Stories about Human Rights from March, 2013
This week, journalists in the West African nation of Togo celebrated the Constitutional Court's decision to throw out a recent law restricting media freedom. But with elections approaching, crackdowns on the press have continued, with some turning violent. This post features a series of citizen videos collected from YouTube and Twitter and curated on WITNESS' Human Rights Channel on YouTube.
With general elections fast approaching in Pakistan, advocates are urging the government to cease blocking sites like YouTube which have become vital platforms for the circulation of news and information. YouTube has been blocked in Pakistan nearly continuously since September 2012. In partnership with the Media Legal Defence Initiative, Pakistani NGO Bytes for All is challenging the blocking in court.
On 21 March, the Sultan of Oman issued a pardon for online activists and writers convicted on charges of insulting the ruler, "information technology crimes" and taking part in unauthorized protests. The move, which came as a surprise to most observers, runs counter to increasing attacks against online freedom of expression in the region.
The Egyptian Institute for Freedom of Thought and Expression recently issued its first statement on digital freedom, a simplified research paper to propose definitions for digital rights and related principles. This post offers a brief description of the paper, which focuses on universal access, freedom of opinion and expression, the right to privacy, and the right to creativity, development and innovation.
In Mexico last month, a drug cartel offered a bounty of MX$600,000 for information on the identity and location of a person who has been using social media to report on drug violence in the northern state of Tamaulipas. The drug war has had a stark, chilling effect on Mexico's press, with sometimes lethal violence against journalists forcing news outlets to censor their coverage of crime. But this and other recent incidents have shown that both professional and citizen journalists alike are now facing these threats.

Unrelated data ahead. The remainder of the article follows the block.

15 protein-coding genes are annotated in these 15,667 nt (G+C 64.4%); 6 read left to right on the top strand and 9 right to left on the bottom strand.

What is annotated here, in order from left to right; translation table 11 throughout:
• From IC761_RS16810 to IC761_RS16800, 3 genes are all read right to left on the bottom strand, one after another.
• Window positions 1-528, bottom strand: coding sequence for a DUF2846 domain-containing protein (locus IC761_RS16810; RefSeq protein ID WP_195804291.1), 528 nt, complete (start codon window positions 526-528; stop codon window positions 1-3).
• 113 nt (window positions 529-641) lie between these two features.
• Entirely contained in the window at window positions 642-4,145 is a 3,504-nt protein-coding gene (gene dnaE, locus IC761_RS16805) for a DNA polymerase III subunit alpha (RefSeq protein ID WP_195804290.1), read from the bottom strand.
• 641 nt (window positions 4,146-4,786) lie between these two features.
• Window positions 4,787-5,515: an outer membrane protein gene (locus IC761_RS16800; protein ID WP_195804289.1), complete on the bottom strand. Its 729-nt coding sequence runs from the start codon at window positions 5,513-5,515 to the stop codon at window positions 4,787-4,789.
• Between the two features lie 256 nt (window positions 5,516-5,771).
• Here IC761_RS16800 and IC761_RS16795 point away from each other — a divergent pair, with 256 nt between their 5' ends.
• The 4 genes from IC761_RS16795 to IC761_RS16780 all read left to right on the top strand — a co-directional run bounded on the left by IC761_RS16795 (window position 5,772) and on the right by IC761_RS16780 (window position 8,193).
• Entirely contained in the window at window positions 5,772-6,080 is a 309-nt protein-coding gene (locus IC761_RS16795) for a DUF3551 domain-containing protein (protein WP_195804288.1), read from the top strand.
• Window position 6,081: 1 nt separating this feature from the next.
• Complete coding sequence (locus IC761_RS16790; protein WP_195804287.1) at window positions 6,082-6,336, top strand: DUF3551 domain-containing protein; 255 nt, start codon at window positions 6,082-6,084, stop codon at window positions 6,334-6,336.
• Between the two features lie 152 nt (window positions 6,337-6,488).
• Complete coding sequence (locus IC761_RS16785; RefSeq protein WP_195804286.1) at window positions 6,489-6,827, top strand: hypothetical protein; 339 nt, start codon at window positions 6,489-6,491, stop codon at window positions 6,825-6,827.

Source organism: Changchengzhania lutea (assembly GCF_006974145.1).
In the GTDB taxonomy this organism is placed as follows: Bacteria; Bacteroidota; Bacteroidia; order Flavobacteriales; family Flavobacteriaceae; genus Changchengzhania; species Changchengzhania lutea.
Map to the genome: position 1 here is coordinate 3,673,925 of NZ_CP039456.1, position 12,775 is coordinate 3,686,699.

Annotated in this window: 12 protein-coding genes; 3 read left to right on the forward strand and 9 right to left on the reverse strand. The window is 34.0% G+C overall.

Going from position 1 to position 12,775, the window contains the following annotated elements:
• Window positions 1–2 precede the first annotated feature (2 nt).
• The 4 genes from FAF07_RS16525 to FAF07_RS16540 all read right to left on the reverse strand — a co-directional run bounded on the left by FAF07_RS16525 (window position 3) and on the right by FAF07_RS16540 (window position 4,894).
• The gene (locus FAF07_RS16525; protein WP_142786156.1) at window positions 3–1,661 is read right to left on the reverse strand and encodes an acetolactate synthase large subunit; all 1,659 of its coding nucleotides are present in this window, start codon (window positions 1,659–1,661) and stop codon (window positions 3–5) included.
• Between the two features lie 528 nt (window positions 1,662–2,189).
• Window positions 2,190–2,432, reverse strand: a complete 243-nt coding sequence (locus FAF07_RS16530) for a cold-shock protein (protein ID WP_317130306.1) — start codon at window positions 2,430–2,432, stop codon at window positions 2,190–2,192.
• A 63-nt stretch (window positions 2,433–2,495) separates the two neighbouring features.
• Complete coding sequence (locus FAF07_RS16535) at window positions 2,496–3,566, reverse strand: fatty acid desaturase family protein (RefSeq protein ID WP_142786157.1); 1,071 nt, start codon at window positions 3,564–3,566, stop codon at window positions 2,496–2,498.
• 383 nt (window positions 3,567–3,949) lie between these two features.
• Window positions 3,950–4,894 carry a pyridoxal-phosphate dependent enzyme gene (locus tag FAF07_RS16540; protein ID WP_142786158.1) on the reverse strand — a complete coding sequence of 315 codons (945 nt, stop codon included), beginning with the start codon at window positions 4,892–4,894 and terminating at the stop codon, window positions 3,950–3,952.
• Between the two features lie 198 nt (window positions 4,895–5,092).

As China's largest online social forum and most popular micro-blogging platform, Sina Weibo is subject to heavy censorship and manipulation by government actors. Earlier this week, Global Voices Advocacy explored the implications of recent findings by a group of US-based computer scientists on Sina Weibo's filtering techniques. Today, we look a new study from a group of researchers at Hong Kong University, who worked to measure the influence of certain groups of micro-bloggers on the site.
In a recent paper entitled "The Velocity of Censorship: High-Fidelity Detection of Microblog Post Deletions," a group of computer scientists describes their study of censorship practices on Sina Weibo, China's most popular microblogging service. Sina Weibo employs a large number of site moderators to monitor and, when necessary, stop the flow of dissenting ideas on the social media platform.
One year ago today, Syrian web developer and open technology advocate Bassel Khartabil was arrested and incarcerated in Damascus, where he has remained ever since. Known among open technology advocates as Bassel Safadi, the 31-year-old served as the Creative Commons lead for Syria. Global Voices Advocacy urges readers to support the campaign for his release by visiting the #freebassel website, tweeting about Bassel's case, or attending an event in his honor.
March 12 is World Day Against Cyber Censorship. Reporters Without Borders and other advocates for Internet rights are calling on activists, movements and organizations around the world to participate by reminding their constituents of the importance of protecting free expression online.
In the months approaching Kenya's national elections, citizens across the country mobilized to support peace on election day. Among them are 120 human rights activists and citizen journalists who participated in WITNESS video trainings in February. Several participants recently shared their thoughts, outlining their hopes and fears for the election and explaining what motivated them to learn how to film.
Last week, US Army soldier and whistleblower Bradley Manning took the stand in a military hearing to explain, in his own words, why he leaked thousands of sensitive military documents to the website WikiLeaks. Manning told the court that he decided to leak these documents to the media because they left him deeply concerned about American military activities in the wars in Iraq and Afghanistan.
In Latin America, where defamation laws are not consistent, online defamation cases threaten to erode the universal right to freedom of expression, which is enshrined by nearly every national constitution in the region. Definitions of what constitutes a criminal defamation offense - and therefore its consequences - vary throughout the region. A critical comment online could lead to a fine in one country but a prison sentence in another.